The Filter Cart 'Rule of Seven'

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Off-line filtration, whether permanently installed on a hydraulic system, or effected by the temporary installation of a portable filter cart, is a powerful bazooka in the contamination control effort. Without interfering with the operation of the equipment, the oil can be kept clean, in the former case, with full-time, offline filtration. Or, the oil can be flushed periodically with a portable rig, in the latter.

Off-line filtration, whether permanently installed on a hydraulic system, or effected by the temporary installation of a portable filter cart, is a powerful bazooka in the contamination control effort. Without interfering with the operation of the equipment, the oil can be kept clean, in the former case, with full-time, offline filtration. Or, the oil can be flushed periodically with a portable rig, in the latter.

When using a filter cart, the oil is normally taken from the hydraulic tank, filtered and returned to the hydraulic tank. Which means the cleanliness of the newly filtered oil is diluted by the bulk volume of unfiltered oil remaining in the tank. To overcome this dilution effect, as a rule of thumb, the tank volume should be passed through the filter seven times to achieve the equivalent of single-pass filtration (where the oil is pumped through the filter from one container into another).

For example, if you have a 50-gallon tank and a filter cart that pumps at 5 GPM, then according to the rule of seven, you need to run the filter cart for 70 minutes to achieve the equivalent of single-pass filtration (50 gallons multiplied by 7; divided by 5 GPM = 70 minutes). If you want to achieve the equivalent of two-pass filtration, then the offline filter must be engaged for 140 minutes.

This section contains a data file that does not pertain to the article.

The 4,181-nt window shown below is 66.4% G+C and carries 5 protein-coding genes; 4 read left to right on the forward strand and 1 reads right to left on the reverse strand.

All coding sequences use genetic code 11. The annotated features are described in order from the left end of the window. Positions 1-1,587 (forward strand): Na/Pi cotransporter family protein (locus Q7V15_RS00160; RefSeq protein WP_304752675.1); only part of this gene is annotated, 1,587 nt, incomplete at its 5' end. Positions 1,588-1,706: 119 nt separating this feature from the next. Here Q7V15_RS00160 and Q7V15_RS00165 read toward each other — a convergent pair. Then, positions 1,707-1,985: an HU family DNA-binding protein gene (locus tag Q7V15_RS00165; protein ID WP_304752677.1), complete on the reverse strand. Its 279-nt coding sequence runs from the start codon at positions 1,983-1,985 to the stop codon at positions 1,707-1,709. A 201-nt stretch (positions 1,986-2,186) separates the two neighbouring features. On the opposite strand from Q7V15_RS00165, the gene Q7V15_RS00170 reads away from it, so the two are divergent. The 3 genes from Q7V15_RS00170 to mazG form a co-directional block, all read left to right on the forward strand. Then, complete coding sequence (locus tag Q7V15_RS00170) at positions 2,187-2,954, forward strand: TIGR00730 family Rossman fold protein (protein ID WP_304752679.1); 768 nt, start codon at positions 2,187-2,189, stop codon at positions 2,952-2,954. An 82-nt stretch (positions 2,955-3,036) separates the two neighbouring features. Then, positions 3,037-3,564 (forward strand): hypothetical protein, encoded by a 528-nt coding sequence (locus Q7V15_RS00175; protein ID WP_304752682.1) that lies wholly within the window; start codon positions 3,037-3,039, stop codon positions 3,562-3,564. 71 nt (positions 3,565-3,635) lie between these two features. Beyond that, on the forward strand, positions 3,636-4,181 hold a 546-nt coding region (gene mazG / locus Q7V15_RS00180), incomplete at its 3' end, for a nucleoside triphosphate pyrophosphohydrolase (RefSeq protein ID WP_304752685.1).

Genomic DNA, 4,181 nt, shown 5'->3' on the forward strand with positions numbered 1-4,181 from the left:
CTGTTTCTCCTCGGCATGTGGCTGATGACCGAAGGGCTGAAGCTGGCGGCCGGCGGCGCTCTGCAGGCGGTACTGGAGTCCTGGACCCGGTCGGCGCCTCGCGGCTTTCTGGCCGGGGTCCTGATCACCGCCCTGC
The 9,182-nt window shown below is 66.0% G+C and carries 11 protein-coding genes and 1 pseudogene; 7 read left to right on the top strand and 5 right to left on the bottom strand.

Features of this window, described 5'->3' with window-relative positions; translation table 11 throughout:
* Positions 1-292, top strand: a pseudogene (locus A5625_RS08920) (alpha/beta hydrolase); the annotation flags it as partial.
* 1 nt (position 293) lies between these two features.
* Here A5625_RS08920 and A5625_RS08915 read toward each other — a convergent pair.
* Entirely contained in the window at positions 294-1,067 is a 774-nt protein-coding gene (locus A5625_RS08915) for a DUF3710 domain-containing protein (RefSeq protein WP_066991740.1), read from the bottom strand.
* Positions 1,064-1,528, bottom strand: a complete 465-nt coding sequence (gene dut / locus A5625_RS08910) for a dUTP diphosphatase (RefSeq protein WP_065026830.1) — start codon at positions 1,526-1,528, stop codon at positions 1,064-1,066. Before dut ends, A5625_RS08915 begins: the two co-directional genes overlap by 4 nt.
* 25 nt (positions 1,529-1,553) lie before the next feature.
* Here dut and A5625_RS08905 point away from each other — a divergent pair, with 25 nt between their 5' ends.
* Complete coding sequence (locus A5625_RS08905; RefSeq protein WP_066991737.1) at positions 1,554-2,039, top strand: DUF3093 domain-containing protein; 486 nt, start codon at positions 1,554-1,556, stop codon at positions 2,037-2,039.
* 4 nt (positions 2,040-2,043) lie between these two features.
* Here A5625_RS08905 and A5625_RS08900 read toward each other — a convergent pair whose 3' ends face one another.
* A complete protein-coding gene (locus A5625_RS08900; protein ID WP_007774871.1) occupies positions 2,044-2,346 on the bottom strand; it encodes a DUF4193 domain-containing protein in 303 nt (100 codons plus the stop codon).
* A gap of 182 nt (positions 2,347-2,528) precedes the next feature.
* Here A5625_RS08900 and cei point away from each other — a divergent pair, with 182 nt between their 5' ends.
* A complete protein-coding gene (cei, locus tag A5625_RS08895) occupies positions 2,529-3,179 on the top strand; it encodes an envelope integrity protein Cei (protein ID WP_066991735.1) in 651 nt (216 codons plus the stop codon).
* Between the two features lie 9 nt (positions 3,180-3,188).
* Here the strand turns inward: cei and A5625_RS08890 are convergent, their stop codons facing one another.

The rule of seven is normally used as a guide where portable, particle-counting equipment is not available. In practice, if portable, particle-counting equipment is available, the oil in the hydraulic tank is filtered for as long as it takes to achieve the required cleanliness level.

By the way, if you own or are responsible for much hydraulic equipment, not owning a filter cart is a costly mistake. And to discover six other costly mistakes you want to be sure to avoid with your hydraulic equipment, get "Six Costly Mistakes Most Hydraulics Users Make... And How You Can Avoid Them!" available for FREE download here.

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What's Hydraulics At Work?

Brendan Casey is a war-weary and battle-scarred veteran of the hydraulics industry.

What's Hydraulics At Work?

Brendan Casey is a war-weary and battle-scarred veteran of the hydraulics industry.

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